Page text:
“No, Roy,” Beverly said in an absurdly haughty tone, “That’s not what Frank and I are going to do. I think we’re offering a fair price, actually a very good price. You need to go back and tell them they’re silly not to accept it.”
Roy, convinced real estate brought out the worst in people, decided he’d wasted enough time already.
“As you wish, Beverly. I’ll get back to you.”
“Fucking idiot,” Roy said under his breath as he hung up the phone.
Unreasonable buyers, sellers, renters, and landlords were the bane of Roy’s existence. Dealing with other agents, mortgage brokers, and real estate attorneys was a close second. Unlike Beverly, though, many people liked and appreciated their brokers, and many liked Roy. But that didn’t change anything. He still thought it was a silly occupation and an extremely primitive way of exchanging property. Frustrated with his latest professional incarnation Roy would have loved to quit, but he needed the money.
As he sat in his office bemoaning his fate, Mary Robinson, another of TPR’s agents, stuck her head in.
“What is it this time, Roy?”
“Same as always: a difficult, know-it-all client.”
“Roy, most clients are a pain in the ass, and yours aren’t any different. That’s the God’s honest truth, and I’ve been at this game a lot longer than you. So accept it or get out of the business. But stop making yourself miserable because some client is a jerk. If you want to make some money, just figure out what it’ll take to close a deal and do it.”
Although Roy knew Mary was right, it was still a difficult pill to swallow. Dwelling on it only depressed him. After she was gone, Roy went back to answering his emails. It was almost noon by the time he shut off his computer. He needed to grab lunch before heading uptown. He had a two o’clock showing with Bruce Watanabe, another annoying client. Roy left his office and headed to the reception area. Opposite the elevator sat Wanda Jenkins, TPR’s third receptionist in as many months. She smiled broadly at Roy. Always well dressed and expertly made-up, Wanda weighed well over two hundred pounds, but stood only five-four. Why obese people chose to work around the periphery—hair, nails, and make-up—when addressing their weight problem would have a more profound effect mystified Roy.
Although appearing to have spent most of her first twenty-four years eating, Wanda wasn’t done. A large box of jelly donuts sat half-eaten on her desk, along with a radio blaring loud music, and a slew of used scratch-off lottery cards.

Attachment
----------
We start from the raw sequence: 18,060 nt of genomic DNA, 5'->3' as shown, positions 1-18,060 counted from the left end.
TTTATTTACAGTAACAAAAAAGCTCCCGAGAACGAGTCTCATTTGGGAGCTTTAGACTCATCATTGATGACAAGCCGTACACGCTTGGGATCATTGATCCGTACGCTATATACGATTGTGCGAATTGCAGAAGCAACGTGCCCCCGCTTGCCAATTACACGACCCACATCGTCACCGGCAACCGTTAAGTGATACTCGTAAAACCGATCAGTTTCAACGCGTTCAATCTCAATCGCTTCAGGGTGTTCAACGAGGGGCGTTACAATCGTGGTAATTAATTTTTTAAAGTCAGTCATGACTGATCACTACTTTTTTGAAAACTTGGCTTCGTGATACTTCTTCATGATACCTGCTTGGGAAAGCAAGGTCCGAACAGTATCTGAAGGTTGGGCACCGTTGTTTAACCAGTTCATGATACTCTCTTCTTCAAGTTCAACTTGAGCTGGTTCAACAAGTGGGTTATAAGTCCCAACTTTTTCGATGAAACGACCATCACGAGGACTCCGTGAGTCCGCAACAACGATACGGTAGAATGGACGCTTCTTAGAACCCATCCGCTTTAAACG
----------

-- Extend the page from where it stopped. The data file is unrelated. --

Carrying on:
“Morning, Roy. You okay? You look a bit done-in.”
“Morning, Wanda. Yeah, I’m fine. A little tired.”
Wanda was always trying to engage Roy in conversation. He thought maybe she had a crush on him, so he did his best to keep any interaction short. But ignoring Wanda would have been a mistake. She was, after all, a conduit for new clients.
“Want a jelly donut for the road?” Wanda giggled. “I know I shouldn’t have any more, but there’s nothing else to do. I’m so bored. The phone hardly rings.”
Busy gorging herself on another donut, Wanda was startled when the phone did ring. And it continued to ring for a while, as Wanda needed to swallow the remainder of the donut before she could pick up. The sixth ring brought Vinnie Napoli, another of Roy’s colleagues, out of his office. Almost as large as Wanda, Vinnie was a former Home Shopping Network huckster turned real estate agent. In his day, he had been quite a closer, but that day was long gone.
“Answer the goddamn phone, Wanda. It’s what you’re paid to do. Eating jelly doughnuts isn’t in your job description. And turn down the goddamn music. Even if you only get one call an hour, hearing it matters.”
Wanda childishly stuck her tongue out at Vinnie, but picked up the phone. Her voice had an unusually high-pitched, singsong quality. Wanda thought it was pleasant sounding and mistakenly believed it made callers feel welcome. Unfortunately, she enunciated so poorly, barely opening her mouth when she spoke, most people had to ask if they had the right number. Roy figured she wouldn’t last the month. Wanda and Vinnie. Two more good reasons, Roy thought, to get out of TPR. How had he so mismanaged his professional life that these two characters were now a part of his daily routine?